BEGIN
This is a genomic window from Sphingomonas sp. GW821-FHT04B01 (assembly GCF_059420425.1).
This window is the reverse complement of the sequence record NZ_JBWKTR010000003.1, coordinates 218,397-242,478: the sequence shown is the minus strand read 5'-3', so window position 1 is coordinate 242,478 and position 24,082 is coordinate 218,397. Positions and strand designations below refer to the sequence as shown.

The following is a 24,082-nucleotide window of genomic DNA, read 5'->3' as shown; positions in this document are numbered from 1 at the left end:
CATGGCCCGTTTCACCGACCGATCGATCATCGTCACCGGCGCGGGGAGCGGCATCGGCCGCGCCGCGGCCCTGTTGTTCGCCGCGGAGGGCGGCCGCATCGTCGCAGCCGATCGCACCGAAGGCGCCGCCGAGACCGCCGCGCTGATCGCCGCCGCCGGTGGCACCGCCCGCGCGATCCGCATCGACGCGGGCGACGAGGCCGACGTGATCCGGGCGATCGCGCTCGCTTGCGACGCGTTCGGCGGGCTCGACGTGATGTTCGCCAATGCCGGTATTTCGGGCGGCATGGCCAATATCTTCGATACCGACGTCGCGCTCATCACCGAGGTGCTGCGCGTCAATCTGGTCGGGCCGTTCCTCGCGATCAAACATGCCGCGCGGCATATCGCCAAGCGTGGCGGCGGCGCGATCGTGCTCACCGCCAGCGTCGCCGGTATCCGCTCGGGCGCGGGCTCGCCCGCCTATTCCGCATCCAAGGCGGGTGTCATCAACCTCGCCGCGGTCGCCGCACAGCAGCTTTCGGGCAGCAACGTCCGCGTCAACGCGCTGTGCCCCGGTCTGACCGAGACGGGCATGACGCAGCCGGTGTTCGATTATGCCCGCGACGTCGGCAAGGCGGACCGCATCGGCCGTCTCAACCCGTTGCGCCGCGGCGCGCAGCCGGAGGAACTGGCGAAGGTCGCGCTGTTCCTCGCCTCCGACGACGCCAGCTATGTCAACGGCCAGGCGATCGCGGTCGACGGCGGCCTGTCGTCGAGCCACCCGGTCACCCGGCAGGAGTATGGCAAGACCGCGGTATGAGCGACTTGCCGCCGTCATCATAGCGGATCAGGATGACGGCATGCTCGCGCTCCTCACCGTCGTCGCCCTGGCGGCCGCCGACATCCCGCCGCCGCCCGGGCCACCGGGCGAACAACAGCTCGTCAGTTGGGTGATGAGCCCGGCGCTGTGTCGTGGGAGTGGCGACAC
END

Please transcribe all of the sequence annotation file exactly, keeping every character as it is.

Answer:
This is a genomic window from Sphingomonas sp. GW821-FHT04B01 (assembly GCF_059420425.1).
This window is the reverse complement of the sequence record NZ_JBWKTR010000003.1, coordinates 218,397-242,478: the sequence shown is the minus strand read 5'-3', so window position 1 is coordinate 242,478 and position 24,082 is coordinate 218,397. Positions and strand designations below refer to the sequence as shown.

The following is a 24,082-nucleotide window of genomic DNA, read 5'->3' as shown; positions in this document are numbered from 1 at the left end:
CATGGCCCGTTTCACCGACCGATCGATCATCGTCACCGGCGCGGGGAGCGGCATCGGCCGCGCCGCGGCCCTGTTGTTCGCCGCGGAGGGCGGCCGCATCGTCGCAGCCGATCGCACCGAAGGCGCCGCCGAGACCGCCGCGCTGATCGCCGCCGCCGGTGGCACCGCCCGCGCGATCCGCATCGACGCGGGCGACGAGGCCGACGTGATCCGGGCGATCGCGCTCGCTTGCGACGCGTTCGGCGGGCTCGACGTGATGTTCGCCAATGCCGGTATTTCGGGCGGCATGGCCAATATCTTCGATACCGACGTCGCGCTCATCACCGAGGTGCTGCGCGTCAATCTGGTCGGGCCGTTCCTCGCGATCAAACATGCCGCGCGGCATATCGCCAAGCGTGGCGGCGGCGCGATCGTGCTCACCGCCAGCGTCGCCGGTATCCGCTCGGGCGCGGGCTCGCCCGCCTATTCCGCATCCAAGGCGGGTGTCATCAACCTCGCCGCGGTCGCCGCACAGCAGCTTTCGGGCAGCAACGTCCGCGTCAACGCGCTGTGCCCCGGTCTGACCGAGACGGGCATGACGCAGCCGGTGTTCGATTATGCCCGCGACGTCGGCAAGGCGGACCGCATCGGCCGTCTCAACCCGTTGCGCCGCGGCGCGCAGCCGGAGGAACTGGCGAAGGTCGCGCTGTTCCTCGCCTCCGACGACGCCAGCTATGTCAACGGCCAGGCGATCGCGGTCGACGGCGGCCTGTCGTCGAGCCACCCGGTCACCCGGCAGGAGTATGGCAAGACCGCGGTATGAGCGACTTGCCGCCGTCATCATAGCGGATCAGGATGACGGCATGCTCGCGCTCCTCACCGTCGTCGCCCTGGCGGCCGCCGACATCCCGCCGCCGCCCGGGCCACCGGGCGAACAACAGCTCGTCAGTTGGGTGATGAGCCCGGCGCTGTGTCGTGGGAGTGGCGACAC